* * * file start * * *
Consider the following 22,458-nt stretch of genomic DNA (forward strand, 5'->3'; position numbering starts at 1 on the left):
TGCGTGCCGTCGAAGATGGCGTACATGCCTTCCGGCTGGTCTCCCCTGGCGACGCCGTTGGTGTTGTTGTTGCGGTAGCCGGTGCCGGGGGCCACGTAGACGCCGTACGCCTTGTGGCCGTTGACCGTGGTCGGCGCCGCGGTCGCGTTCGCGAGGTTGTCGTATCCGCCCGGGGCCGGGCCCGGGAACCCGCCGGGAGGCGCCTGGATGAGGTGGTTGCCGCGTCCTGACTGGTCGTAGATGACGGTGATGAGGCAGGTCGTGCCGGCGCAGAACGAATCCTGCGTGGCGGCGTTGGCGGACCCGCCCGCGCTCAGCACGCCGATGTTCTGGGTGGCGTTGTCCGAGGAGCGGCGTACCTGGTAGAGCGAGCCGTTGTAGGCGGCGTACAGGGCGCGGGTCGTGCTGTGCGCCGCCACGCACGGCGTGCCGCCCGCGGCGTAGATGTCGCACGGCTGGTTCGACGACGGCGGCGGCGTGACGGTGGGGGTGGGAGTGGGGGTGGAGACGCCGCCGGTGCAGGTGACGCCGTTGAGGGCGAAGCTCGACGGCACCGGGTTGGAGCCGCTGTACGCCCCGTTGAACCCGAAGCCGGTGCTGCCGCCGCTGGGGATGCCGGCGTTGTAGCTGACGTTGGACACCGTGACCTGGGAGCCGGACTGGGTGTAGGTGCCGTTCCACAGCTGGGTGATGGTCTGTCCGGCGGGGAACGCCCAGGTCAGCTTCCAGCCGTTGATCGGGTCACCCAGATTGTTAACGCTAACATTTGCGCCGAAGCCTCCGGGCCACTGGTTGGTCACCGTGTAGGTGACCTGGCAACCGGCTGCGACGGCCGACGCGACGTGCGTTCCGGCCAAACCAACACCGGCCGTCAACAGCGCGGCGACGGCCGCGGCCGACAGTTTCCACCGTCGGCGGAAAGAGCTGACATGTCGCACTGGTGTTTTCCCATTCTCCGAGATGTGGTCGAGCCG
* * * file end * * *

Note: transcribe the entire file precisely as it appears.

Consider the following 22,458-nt stretch of genomic DNA (forward strand, 5'->3'; position numbering starts at 1 on the left):
TGCGTGCCGTCGAAGATGGCGTACATGCCTTCCGGCTGGTCTCCCCTGGCGACGCCGTTGGTGTTGTTGTTGCGGTAGCCGGTGCCGGGGGCCACGTAGACGCCGTACGCCTTGTGGCCGTTGACCGTGGTCGGCGCCGCGGTCGCGTTCGCGAGGTTGTCGTATCCGCCCGGGGCCGGGCCCGGGAACCCGCCGGGAGGCGCCTGGATGAGGTGGTTGCCGCGTCCTGACTGGTCGTAGATGACGGTGATGAGGCAGGTCGTGCCGGCGCAGAACGAATCCTGCGTGGCGGCGTTGGCGGACCCGCCCGCGCTCAGCACGCCGATGTTCTGGGTGGCGTTGTCCGAGGAGCGGCGTACCTGGTAGAGCGAGCCGTTGTAGGCGGCGTACAGGGCGCGGGTCGTGCTGTGCGCCGCCACGCACGGCGTGCCGCCCGCGGCGTAGATGTCGCACGGCTGGTTCGACGACGGCGGCGGCGTGACGGTGGGGGTGGGAGTGGGGGTGGAGACGCCGCCGGTGCAGGTGACGCCGTTGAGGGCGAAGCTCGACGGCACCGGGTTGGAGCCGCTGTACGCCCCGTTGAACCCGAAGCCGGTGCTGCCGCCGCTGGGGATGCCGGCGTTGTAGCTGACGTTGGACACCGTGACCTGGGAGCCGGACTGGGTGTAGGTGCCGTTCCACAGCTGGGTGATGGTCTGTCCGGCGGGGAACGCCCAGGTCAGCTTCCAGCCGTTGATCGGGTCACCCAGATTGTTAACGCTAACATTTGCGCCGAAGCCTCCGGGCCACTGGTTGGTCACCGTGTAGGTGACCTGGCAACCGGCTGCGACGGCCGACGCGACGTGCGTTCCGGCCAAACCAACACCGGCCGTCAACAGCGCGGCGACGGCCGCGGCCGACAGTTTCCACCGTCGGCGGAAAGAGCTGACATGTCGCACTGGTGTTTTCCCATTCTCCGAGATGTGGTCGAGCCG